Washington Irving writes of the “sacredness” in tears, messengers, he says, of grief. There’s been a lot of grief in all of our lives recently, as natural disasters and human folly seem to be multiplying around us; and we each have our own private pain and losses. How do we deal with all those tears?
- Know you’re not alone. One of the names of Jesus is “Emmanual,” or “God with us.” God is with you in your grief: God is also present through his people, your community, so ask them for help. You need others now.
- Remember that feelings of grief are temporary. “Weeping may remain for a night, but rejoicing comes in the morning” (Psalm 30:5). There is an end to mourning. Grief has its purpose, but it also has its limit.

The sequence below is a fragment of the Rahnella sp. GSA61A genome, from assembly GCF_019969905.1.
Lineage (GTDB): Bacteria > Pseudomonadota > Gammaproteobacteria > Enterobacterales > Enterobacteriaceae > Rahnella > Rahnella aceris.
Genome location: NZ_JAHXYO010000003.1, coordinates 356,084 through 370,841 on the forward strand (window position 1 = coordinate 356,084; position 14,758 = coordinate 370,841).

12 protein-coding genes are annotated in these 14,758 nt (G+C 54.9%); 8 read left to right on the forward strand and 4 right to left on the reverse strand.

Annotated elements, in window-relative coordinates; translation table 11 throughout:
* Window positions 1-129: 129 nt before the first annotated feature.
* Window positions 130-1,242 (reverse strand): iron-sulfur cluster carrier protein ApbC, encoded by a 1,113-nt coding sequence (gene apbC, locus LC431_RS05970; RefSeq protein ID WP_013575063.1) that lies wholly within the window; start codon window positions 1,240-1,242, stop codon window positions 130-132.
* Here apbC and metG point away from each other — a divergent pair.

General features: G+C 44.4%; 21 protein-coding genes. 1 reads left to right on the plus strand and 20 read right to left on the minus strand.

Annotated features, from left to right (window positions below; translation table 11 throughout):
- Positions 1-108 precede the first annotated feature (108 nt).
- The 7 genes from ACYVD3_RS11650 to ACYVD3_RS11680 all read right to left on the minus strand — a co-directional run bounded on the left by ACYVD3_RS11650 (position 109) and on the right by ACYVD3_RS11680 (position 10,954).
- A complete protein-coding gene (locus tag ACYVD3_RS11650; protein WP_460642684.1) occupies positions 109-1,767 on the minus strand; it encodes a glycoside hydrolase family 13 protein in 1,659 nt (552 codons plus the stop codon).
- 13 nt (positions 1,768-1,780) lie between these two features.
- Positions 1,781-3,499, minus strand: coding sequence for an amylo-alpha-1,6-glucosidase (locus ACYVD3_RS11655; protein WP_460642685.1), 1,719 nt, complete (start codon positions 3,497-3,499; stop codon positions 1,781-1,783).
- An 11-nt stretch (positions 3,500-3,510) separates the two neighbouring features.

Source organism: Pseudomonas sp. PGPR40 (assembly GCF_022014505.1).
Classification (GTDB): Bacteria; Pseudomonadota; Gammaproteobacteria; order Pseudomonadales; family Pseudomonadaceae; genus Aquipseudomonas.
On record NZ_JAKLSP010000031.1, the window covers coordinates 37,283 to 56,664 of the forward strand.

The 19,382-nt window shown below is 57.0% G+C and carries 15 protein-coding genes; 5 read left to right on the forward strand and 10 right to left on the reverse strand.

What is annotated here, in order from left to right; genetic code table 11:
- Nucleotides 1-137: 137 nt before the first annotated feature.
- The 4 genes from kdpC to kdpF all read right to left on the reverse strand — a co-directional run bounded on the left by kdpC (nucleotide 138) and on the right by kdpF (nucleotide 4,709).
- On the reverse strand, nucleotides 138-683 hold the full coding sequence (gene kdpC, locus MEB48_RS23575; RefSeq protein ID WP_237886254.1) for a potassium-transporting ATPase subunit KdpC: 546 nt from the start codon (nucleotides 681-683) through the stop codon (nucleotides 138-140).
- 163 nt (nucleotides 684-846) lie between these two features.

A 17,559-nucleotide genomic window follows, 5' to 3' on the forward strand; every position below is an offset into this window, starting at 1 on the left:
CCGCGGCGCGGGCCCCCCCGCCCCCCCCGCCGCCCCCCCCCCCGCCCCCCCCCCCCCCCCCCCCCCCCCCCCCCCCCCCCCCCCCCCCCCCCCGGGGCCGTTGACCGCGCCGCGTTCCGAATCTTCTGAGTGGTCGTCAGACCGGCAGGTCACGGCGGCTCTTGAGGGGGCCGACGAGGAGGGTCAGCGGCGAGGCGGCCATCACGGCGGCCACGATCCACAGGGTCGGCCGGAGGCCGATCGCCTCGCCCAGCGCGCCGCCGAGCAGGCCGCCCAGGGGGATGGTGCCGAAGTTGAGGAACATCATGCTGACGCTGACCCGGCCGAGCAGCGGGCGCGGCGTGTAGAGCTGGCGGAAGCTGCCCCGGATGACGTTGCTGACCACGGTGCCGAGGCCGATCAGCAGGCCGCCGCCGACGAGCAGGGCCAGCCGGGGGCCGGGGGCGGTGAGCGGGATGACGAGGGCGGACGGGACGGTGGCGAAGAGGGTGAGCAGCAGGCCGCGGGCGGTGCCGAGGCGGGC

- Take care of yourself. Get enough sleep, eat healthy foods, avoid the numbing of alcohol (it only defers pain, rather than treating it).
Grief and pain are unavoidable, but you can get through them—and that’s the key. The only way through is through…but you have the lifeline of Jesus that can pull you through anything: prayer is the best way to honor the sacredness of tears.